Caveat: Considering that one UBER SEC-10K filing doesn’t even fit in the context window, we’ll of course also need to implement response synthesis strategies in order to handle ingesting multiple 10K filings.

We build a list index over all 4 10K filings: 2019, 2020, 2021, and 2022.

list_index = GPTListIndex.from_documents(all_docs, service_context=service_context)

We then ask our question using our Tree Summarize response mode.

query = "How are the risk factors changing across years? Compare/contrast the risk factors across the SEC filings."
query_engine = list_index.as_query_engine(response_mode="tree_summarize")
response = query_engine.query(query)

The full answer is given below:

The risk factors disclosed in Uber's SEC filings have evolved over time based on Uber's business and industry changes. Some of the key differences in risk factors across the filings are:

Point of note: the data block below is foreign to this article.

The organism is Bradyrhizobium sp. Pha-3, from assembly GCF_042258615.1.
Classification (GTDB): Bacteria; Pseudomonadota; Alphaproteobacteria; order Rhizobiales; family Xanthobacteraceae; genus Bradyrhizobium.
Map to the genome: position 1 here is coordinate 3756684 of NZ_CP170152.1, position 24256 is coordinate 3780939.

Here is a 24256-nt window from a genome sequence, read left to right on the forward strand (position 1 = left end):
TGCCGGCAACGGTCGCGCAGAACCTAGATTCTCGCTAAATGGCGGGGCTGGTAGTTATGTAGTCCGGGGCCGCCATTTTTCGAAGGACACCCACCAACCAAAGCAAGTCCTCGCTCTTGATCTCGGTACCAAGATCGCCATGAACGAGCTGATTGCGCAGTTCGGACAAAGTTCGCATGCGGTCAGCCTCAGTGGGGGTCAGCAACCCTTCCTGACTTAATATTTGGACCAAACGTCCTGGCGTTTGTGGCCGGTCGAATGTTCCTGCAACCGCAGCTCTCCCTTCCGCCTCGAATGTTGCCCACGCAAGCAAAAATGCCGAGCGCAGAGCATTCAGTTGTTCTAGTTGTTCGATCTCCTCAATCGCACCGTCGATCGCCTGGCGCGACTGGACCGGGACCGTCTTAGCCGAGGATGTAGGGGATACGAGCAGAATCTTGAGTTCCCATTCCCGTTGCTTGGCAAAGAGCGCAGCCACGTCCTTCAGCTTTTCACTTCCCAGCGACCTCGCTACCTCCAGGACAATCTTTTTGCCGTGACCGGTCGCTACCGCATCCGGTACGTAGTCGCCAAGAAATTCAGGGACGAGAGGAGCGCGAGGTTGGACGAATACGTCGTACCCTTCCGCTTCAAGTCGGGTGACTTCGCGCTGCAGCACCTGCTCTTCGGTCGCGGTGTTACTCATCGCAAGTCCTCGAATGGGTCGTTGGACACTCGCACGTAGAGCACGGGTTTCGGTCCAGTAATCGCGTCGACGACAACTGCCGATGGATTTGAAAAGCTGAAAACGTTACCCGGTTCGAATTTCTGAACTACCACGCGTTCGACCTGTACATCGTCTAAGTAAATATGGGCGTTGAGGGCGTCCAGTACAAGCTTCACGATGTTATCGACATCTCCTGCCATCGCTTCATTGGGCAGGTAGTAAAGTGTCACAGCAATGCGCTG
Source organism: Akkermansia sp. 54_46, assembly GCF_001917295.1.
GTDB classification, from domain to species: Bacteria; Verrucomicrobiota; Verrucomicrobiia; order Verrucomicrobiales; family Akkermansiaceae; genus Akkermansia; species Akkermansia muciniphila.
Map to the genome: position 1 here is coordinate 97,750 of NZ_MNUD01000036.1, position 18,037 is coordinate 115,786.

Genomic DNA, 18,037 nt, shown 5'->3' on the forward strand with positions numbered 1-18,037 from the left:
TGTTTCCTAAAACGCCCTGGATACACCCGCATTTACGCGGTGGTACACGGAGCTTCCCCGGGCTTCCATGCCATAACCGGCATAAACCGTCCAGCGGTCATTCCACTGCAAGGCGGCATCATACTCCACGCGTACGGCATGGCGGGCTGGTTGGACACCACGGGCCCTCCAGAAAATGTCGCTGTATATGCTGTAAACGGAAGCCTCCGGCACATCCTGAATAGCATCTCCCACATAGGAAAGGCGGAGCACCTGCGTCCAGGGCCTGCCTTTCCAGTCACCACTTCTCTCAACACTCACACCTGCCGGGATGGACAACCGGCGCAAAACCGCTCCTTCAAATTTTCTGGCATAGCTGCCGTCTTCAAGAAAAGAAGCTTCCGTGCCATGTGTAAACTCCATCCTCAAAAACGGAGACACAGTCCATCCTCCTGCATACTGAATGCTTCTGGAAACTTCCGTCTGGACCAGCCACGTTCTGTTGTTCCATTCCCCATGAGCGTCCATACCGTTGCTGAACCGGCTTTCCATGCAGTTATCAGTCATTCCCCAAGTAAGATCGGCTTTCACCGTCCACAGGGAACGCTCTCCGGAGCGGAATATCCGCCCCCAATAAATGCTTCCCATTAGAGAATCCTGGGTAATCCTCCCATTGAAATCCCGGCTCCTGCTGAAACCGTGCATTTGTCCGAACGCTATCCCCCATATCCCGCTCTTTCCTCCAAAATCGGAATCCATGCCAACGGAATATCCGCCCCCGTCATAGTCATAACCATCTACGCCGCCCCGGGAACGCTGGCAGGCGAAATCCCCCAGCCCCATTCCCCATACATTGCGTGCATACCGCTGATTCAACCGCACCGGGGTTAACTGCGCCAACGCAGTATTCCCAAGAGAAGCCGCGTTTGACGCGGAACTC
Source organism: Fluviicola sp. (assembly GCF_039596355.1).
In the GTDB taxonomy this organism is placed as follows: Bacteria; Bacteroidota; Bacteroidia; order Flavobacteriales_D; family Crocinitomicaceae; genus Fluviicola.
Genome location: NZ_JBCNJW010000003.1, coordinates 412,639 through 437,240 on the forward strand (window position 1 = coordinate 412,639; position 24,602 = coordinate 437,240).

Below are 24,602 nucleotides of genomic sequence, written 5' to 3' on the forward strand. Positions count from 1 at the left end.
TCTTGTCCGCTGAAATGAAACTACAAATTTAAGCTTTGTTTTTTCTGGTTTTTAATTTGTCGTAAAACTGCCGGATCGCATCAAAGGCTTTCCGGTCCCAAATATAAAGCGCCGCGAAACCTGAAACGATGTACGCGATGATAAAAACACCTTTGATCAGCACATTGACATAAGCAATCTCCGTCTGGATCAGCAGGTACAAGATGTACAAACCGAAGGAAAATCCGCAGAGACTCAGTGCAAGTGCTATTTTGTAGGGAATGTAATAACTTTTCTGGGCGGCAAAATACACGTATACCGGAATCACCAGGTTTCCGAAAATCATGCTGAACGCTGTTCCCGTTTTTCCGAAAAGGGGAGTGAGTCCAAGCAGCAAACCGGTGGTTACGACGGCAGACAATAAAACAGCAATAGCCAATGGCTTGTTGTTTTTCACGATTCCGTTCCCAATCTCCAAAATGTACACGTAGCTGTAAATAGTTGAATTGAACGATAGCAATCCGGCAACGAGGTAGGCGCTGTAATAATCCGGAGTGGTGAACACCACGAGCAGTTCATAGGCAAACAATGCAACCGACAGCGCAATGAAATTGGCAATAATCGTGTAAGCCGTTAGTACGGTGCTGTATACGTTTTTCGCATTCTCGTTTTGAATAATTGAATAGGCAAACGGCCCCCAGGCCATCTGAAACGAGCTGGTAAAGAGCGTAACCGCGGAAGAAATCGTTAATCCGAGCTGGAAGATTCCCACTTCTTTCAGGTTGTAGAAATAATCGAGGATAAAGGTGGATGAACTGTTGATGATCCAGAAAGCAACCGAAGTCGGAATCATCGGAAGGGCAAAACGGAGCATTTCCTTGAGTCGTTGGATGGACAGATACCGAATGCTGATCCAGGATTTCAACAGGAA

2017 10-K:
- Focused heavily on risks related to negative publicity, competition, dependence on independent contractors, and regulatory challenges as Uber was still facing backlash from various PR crises and regulatory pushback. 
- Also highlighted risks from intellectual property litigation given various IP disputes at the time.

2018 10-K:
- Added more risks related to autonomous vehicles as Uber ramped up its self-driving car efforts. Specifically called out risks from accidents, technical challenges, and competition in the AV space.
- Removed some risks related to negative publicity and PR crises as those issues had subsided. But added risks related to corporate culture and workplace environment given the Fowler scandal.

2019 10-K: